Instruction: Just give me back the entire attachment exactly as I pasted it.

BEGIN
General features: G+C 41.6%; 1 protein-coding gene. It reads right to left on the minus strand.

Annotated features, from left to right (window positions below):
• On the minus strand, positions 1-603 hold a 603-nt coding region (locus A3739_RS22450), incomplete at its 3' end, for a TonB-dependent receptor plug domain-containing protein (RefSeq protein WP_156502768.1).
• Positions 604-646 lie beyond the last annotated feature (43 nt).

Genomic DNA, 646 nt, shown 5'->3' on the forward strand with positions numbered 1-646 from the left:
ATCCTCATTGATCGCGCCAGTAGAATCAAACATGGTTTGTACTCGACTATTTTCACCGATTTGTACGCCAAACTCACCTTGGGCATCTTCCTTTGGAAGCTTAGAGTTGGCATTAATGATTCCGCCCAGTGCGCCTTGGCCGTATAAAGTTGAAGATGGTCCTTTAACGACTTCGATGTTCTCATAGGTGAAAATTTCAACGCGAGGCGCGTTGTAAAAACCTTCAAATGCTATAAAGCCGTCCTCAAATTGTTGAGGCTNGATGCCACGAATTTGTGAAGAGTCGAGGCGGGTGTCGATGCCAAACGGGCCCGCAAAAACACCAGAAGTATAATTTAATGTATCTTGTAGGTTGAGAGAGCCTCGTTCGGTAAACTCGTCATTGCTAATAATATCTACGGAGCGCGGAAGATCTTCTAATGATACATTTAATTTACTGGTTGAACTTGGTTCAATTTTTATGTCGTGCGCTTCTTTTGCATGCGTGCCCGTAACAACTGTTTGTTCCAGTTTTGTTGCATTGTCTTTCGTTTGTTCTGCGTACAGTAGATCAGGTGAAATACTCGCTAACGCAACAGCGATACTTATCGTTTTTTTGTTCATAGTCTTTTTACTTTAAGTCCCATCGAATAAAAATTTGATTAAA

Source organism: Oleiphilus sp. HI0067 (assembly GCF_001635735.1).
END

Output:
General features: G+C 41.6%; 1 protein-coding gene. It reads right to left on the minus strand.

Annotated features, from left to right (window positions below):
• On the minus strand, positions 1-603 hold a 603-nt coding region (locus A3739_RS22450), incomplete at its 3' end, for a TonB-dependent receptor plug domain-containing protein (RefSeq protein WP_156502768.1).
• Positions 604-646 lie beyond the last annotated feature (43 nt).

Genomic DNA, 646 nt, shown 5'->3' on the forward strand with positions numbered 1-646 from the left:
ATCCTCATTGATCGCGCCAGTAGAATCAAACATGGTTTGTACTCGACTATTTTCACCGATTTGTACGCCAAACTCACCTTGGGCATCTTCCTTTGGAAGCTTAGAGTTGGCATTAATGATTCCGCCCAGTGCGCCTTGGCCGTATAAAGTTGAAGATGGTCCTTTAACGACTTCGATGTTCTCATAGGTGAAAATTTCAACGCGAGGCGCGTTGTAAAAACCTTCAAATGCTATAAAGCCGTCCTCAAATTGTTGAGGCTNGATGCCACGAATTTGTGAAGAGTCGAGGCGGGTGTCGATGCCAAACGGGCCCGCAAAAACACCAGAAGTATAATTTAATGTATCTTGTAGGTTGAGAGAGCCTCGTTCGGTAAACTCGTCATTGCTAATAATATCTACGGAGCGCGGAAGATCTTCTAATGATACATTTAATTTACTGGTTGAACTTGGTTCAATTTTTATGTCGTGCGCTTCTTTTGCATGCGTGCCCGTAACAACTGTTTGTTCCAGTTTTGTTGCATTGTCTTTCGTTTGTTCTGCGTACAGTAGATCAGGTGAAATACTCGCTAACGCAACAGCGATACTTATCGTTTTTTTGTTCATAGTCTTTTTACTTTAAGTCCCATCGAATAAAAATTTGATTAAA

Source organism: Oleiphilus sp. HI0067 (assembly GCF_001635735.1).